Jacqueline Feke's new book 'Ptolemy's Philosophy'

Tuesday, October 16, 2018

Jacqueline FekeDr. Jacqueline Feke's new book, Ptolemy's Philosophy: Mathematics as a Way of Life published by Princeton University Press, has just been released. 

For more information about the publication, please see the publisher's website.

Please read the full Q and A session with Dr. Feke from the University of Waterloo's Department of Philosophy newsletter from Fall 2017 included below.

Q and A with Dr. Jacqueline Feke

Professor Jacqueline Feke is a newer member of the Philosophy Department, and is cross-appointed with Classical Studies. We caught up with her on her latest, and future, work.

Q1: Congratulations on your new forthcoming book! Coming out with Princeton UP, it’s about Ptolemy’s contributions to philosophy. What’s Ptolemy’s message to, and relevance for, us today?

A: “Ptolemy lived at a time when, unlike today and especially at Waterloo, there were very few mathematicians.  At any one time in the ancient Mediterranean, there were at most a few dozen people working on high-level mathematics.  Through his philosophical program, Ptolemy carves out a space for math and justifies why he dedicated most of his life to it.  Ptolemy’s philosophy challenges us to articulate what the benefits of studying STEM disciplines are today for the individual.  Ptolemy’s texts indicate that he thought he was living the best life possible through his dedication to mathematics.  Can we say the same for scientists, engineers, and mathematicians today?”

Q2: Can you tell us a bit about how you came to the interesting intersection between classical philosophy and ancient science and math? What has been your journey in that regard?

A: “In the ancient Greek tradition science and math are philosophy, in the broadest sense; they are types of philosophy.  I came to their study precisely because the boundaries between fields of inquiry were articulated differently in the ancient Greek world than they are today.  When I was writing my undergraduate thesis way back when, I was particularly interested in the relationship between religion and science, and I learned during my graduate studies that ancient Greek mathematicians and philosophers were grappling with the relationship between theology and the sciences, because the sciences were branches of philosophy.  Eventually I focused my research on the philosophical systems of ancient Greek mathematicians.”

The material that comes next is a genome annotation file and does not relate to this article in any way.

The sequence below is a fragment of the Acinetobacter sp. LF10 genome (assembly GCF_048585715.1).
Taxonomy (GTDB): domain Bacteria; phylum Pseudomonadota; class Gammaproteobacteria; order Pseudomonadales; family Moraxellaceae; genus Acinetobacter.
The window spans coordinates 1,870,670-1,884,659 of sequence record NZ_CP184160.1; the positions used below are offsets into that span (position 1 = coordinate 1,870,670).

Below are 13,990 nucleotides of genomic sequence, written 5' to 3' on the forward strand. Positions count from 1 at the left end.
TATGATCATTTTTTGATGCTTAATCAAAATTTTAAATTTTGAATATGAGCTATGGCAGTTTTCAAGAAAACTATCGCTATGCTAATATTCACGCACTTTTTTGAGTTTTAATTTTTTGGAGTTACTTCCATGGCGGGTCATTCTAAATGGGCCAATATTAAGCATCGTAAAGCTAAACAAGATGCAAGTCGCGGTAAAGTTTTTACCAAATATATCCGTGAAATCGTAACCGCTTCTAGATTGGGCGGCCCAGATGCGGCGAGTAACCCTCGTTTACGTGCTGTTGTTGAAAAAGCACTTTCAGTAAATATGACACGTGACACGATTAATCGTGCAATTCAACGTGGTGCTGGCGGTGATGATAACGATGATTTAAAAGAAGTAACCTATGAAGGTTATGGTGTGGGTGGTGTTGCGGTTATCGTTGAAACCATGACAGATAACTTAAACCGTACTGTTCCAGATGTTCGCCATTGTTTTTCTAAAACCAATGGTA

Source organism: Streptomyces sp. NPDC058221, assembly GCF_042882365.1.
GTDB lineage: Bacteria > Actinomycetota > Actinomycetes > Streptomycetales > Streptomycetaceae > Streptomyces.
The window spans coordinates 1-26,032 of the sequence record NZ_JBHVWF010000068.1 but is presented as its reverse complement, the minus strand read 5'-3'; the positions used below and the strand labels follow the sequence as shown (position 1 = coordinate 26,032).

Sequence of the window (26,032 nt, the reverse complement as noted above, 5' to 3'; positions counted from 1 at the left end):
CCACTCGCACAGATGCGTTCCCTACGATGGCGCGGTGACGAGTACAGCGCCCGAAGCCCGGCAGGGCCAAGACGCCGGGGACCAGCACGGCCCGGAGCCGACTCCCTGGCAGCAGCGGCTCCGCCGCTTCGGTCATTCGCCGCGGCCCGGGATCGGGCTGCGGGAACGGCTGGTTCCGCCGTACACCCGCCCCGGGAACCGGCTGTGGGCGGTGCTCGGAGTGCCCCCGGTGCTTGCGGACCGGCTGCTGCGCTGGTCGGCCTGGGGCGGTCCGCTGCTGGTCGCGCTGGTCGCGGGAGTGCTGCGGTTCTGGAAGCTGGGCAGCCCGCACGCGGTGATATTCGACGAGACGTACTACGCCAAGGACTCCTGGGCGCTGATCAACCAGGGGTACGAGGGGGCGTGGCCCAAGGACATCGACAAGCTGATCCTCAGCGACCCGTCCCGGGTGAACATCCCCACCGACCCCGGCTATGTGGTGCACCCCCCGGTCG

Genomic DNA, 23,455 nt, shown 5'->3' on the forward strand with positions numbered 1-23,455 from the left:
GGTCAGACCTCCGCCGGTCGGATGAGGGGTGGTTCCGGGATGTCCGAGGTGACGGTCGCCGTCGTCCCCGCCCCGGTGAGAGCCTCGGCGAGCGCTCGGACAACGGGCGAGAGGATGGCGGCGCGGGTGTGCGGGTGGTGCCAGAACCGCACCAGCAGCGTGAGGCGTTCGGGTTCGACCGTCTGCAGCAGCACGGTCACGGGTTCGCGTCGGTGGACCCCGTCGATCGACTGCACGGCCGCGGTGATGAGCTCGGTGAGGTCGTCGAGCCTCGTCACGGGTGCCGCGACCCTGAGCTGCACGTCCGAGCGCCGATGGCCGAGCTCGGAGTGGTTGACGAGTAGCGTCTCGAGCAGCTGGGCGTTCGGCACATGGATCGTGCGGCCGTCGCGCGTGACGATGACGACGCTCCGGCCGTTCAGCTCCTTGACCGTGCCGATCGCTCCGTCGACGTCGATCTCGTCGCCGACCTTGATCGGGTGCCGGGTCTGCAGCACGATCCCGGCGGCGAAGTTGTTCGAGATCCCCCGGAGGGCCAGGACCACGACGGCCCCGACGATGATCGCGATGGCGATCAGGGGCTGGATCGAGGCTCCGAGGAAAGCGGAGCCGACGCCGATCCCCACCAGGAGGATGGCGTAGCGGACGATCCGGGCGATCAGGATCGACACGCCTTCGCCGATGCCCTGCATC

Q3: You’ve also had a fascinating personal journey, from your doctorate down the road at the University of Toronto to positions at Stanford, Chicago, and the Max Planck Institute. How have those experiences fed into your research and placement here at Waterloo, where you’re mainly in Philosophy but are also cross-appointed in Classical Studies?

A: “At these various institutions, I worked in interdisciplinary environments.  I had colleagues from across the humanities and social sciences, and so I learned to communicate my research to people outside my field, and those conversations led me to ask new questions in ancient science and math.  Here I teach a range of courses, especially at the intro level and in ancient philosophy, and I’m eager to teach courses in ancient science as well as the history and philosophy of science more generally.” 

Q4: Congratulations as well on your new SSHRC Insight Development Grant! What is this latest research project, moving forward?

A: “The project is called “Law and Nature in Ancient Greek Mathematics” and with it I am investigating the roots of the concept ‘law of nature’—which is generally thought to have originated in the sixteenth and seventeenth centuries—in ancient Greek mathematicians’ deliberations on what law and nature are and what their relationship is.”

Q5: What’s the best thing you’ve experienced thus far in the Dept here at Waterloo?

A: “I’m particularly proud of the projects my students designed for my course “Philosophy in Literature: Philosophy in Utopian Literature.”  The course started with the analysis of early utopian texts and then turned to dystopian fiction: novels, short stories, and film.  My students constructed their own utopian and dystopian worlds and presented them in class.  I’m teaching this course again in Winter 2018, and I’m looking forward to seeing what my students come up with!”